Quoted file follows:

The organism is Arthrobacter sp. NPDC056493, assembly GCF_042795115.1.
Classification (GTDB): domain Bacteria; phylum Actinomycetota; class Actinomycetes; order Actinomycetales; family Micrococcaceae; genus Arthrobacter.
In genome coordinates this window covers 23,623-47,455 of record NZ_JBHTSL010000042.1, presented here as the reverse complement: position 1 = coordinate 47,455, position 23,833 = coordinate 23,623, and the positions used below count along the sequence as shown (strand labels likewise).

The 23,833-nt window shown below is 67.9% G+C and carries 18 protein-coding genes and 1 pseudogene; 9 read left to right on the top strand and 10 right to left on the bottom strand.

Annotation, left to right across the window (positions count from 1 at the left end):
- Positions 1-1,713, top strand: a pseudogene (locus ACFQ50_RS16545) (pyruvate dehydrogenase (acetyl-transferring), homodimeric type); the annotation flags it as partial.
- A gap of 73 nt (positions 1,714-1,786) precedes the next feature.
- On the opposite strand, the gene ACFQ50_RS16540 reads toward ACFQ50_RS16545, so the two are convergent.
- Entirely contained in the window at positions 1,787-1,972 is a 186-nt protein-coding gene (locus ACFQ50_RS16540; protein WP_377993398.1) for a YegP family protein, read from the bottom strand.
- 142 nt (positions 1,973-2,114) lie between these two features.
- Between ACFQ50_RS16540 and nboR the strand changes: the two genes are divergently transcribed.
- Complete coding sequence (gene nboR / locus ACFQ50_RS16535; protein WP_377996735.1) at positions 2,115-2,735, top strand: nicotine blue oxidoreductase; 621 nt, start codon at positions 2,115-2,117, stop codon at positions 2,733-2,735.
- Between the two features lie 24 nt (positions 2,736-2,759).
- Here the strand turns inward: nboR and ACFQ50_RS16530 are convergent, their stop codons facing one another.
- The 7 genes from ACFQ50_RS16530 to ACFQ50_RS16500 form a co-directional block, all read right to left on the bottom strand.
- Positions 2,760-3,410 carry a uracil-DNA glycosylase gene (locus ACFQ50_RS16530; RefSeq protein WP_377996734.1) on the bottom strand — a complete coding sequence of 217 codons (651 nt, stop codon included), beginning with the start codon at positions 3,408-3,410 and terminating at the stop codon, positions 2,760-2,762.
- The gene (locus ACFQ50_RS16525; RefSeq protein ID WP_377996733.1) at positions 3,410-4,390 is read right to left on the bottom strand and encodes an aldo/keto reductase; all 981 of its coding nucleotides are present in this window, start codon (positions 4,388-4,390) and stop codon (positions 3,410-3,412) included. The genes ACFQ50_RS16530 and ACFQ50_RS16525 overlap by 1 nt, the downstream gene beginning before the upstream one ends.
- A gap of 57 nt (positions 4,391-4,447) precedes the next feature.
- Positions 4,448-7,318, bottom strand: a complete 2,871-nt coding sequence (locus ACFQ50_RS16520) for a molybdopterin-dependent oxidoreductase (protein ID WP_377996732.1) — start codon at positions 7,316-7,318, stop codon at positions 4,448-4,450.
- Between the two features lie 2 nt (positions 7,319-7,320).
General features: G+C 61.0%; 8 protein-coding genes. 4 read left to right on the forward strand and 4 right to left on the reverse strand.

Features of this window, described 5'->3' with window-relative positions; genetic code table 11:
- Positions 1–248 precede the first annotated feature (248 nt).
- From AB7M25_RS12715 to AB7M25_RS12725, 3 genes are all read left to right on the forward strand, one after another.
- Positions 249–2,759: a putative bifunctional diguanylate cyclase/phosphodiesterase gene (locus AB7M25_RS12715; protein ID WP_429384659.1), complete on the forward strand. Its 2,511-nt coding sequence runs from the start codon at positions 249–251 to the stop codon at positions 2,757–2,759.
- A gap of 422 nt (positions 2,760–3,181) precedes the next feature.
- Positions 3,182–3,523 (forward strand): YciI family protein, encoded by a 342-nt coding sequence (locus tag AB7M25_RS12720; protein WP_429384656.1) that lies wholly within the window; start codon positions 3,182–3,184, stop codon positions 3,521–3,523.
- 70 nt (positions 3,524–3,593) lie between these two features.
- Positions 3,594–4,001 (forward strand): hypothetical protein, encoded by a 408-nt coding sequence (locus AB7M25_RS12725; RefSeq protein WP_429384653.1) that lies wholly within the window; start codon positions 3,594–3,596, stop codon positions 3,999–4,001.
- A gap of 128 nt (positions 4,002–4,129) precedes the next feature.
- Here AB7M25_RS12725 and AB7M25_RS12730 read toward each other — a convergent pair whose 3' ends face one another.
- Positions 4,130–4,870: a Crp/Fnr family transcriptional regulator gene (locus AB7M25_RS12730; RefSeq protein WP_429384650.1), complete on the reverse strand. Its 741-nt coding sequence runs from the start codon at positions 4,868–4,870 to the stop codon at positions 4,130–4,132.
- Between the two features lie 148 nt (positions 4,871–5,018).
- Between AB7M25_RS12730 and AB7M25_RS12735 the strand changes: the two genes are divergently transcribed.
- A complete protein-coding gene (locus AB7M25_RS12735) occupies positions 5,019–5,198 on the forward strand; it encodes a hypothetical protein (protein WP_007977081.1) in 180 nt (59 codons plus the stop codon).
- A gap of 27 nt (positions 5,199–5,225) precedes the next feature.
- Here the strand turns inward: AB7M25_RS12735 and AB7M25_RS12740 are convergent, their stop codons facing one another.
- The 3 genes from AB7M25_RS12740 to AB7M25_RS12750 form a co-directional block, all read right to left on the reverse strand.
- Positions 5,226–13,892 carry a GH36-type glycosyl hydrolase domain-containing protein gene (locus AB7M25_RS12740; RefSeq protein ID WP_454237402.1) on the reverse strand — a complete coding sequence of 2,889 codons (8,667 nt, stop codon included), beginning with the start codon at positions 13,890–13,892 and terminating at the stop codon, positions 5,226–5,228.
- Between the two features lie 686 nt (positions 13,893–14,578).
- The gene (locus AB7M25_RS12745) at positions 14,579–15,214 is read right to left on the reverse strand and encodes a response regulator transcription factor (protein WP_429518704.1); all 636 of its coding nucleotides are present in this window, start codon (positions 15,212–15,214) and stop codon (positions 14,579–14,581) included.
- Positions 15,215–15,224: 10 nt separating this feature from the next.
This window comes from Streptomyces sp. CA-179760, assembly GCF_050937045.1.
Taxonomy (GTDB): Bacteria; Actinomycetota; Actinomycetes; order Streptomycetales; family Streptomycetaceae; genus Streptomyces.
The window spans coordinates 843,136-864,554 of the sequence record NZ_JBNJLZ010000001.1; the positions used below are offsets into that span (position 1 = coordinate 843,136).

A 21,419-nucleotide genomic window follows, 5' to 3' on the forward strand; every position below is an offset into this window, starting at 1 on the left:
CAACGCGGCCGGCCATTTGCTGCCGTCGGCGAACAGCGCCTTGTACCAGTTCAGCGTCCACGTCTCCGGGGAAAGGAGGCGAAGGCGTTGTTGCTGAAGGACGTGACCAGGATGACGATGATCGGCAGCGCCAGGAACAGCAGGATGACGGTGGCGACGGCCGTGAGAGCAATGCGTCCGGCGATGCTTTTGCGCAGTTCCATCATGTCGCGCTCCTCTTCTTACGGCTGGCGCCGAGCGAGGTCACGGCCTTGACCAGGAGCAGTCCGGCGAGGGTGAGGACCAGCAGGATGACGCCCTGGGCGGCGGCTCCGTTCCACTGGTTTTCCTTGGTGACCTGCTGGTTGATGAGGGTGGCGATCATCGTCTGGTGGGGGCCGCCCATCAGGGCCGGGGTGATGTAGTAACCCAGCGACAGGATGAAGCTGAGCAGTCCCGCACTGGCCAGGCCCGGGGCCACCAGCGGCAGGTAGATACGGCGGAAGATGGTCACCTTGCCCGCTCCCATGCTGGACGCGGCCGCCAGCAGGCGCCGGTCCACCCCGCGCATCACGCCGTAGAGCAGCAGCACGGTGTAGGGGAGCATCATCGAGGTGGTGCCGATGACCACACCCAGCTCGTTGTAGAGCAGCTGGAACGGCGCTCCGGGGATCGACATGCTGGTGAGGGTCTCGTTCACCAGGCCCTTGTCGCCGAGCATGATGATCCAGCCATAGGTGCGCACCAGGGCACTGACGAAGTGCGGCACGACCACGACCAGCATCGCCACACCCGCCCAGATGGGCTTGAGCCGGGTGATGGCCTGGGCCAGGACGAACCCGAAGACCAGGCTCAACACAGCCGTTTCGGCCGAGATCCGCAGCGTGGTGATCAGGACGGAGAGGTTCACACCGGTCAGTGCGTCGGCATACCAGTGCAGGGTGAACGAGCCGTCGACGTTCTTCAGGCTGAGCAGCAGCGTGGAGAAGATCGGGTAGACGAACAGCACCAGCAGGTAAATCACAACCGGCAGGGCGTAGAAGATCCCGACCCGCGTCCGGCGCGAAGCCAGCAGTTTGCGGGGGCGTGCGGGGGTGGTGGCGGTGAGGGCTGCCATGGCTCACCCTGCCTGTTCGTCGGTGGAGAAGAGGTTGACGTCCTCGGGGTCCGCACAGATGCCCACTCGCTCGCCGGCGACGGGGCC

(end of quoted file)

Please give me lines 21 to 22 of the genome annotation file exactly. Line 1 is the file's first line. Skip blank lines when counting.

General features: G+C 61.0%; 8 protein-coding genes. 4 read left to right on the forward strand and 4 right to left on the reverse strand.

Features of this window, described 5'->3' with window-relative positions; genetic code table 11: